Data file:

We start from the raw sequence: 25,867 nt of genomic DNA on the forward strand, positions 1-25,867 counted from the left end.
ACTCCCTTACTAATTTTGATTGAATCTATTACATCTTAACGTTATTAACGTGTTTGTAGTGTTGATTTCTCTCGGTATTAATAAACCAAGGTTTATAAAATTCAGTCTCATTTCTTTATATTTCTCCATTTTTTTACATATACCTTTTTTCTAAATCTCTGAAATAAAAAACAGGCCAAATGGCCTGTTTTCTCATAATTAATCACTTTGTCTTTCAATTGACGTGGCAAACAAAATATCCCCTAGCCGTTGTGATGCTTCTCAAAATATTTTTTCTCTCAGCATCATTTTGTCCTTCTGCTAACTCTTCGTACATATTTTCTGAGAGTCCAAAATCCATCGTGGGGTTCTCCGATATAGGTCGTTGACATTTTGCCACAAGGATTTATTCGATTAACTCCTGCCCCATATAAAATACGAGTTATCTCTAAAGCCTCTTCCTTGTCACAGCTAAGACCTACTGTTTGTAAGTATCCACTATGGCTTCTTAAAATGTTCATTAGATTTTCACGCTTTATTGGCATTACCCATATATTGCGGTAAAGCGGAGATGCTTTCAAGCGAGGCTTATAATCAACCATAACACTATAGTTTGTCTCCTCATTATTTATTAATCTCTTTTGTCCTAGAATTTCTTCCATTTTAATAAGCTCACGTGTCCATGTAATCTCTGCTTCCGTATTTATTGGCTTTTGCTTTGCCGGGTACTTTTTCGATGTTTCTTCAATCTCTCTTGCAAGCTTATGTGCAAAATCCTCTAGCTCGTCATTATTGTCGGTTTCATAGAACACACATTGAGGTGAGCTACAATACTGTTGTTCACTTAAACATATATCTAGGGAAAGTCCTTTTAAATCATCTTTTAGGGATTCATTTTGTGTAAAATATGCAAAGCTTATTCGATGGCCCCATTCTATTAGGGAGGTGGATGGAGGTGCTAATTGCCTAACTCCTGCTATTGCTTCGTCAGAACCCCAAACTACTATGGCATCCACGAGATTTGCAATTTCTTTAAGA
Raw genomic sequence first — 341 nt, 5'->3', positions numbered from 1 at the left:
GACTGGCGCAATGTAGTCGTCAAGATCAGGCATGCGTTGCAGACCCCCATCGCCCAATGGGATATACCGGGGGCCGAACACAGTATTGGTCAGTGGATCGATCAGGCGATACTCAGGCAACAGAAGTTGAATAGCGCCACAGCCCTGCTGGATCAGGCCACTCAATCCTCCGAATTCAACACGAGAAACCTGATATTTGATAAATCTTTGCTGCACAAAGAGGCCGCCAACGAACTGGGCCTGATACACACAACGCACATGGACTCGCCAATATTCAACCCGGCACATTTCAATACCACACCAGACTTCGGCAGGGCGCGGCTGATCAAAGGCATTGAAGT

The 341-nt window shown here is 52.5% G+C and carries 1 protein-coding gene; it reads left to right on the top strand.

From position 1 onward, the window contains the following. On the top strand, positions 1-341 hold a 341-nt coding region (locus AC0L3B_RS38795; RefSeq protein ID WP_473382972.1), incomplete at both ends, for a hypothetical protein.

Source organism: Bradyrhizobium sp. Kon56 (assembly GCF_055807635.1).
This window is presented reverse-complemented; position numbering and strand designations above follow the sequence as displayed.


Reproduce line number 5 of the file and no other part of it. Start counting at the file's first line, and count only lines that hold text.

The 341-nt window shown here is 52.5% G+C and carries 1 protein-coding gene; it reads left to right on the top strand.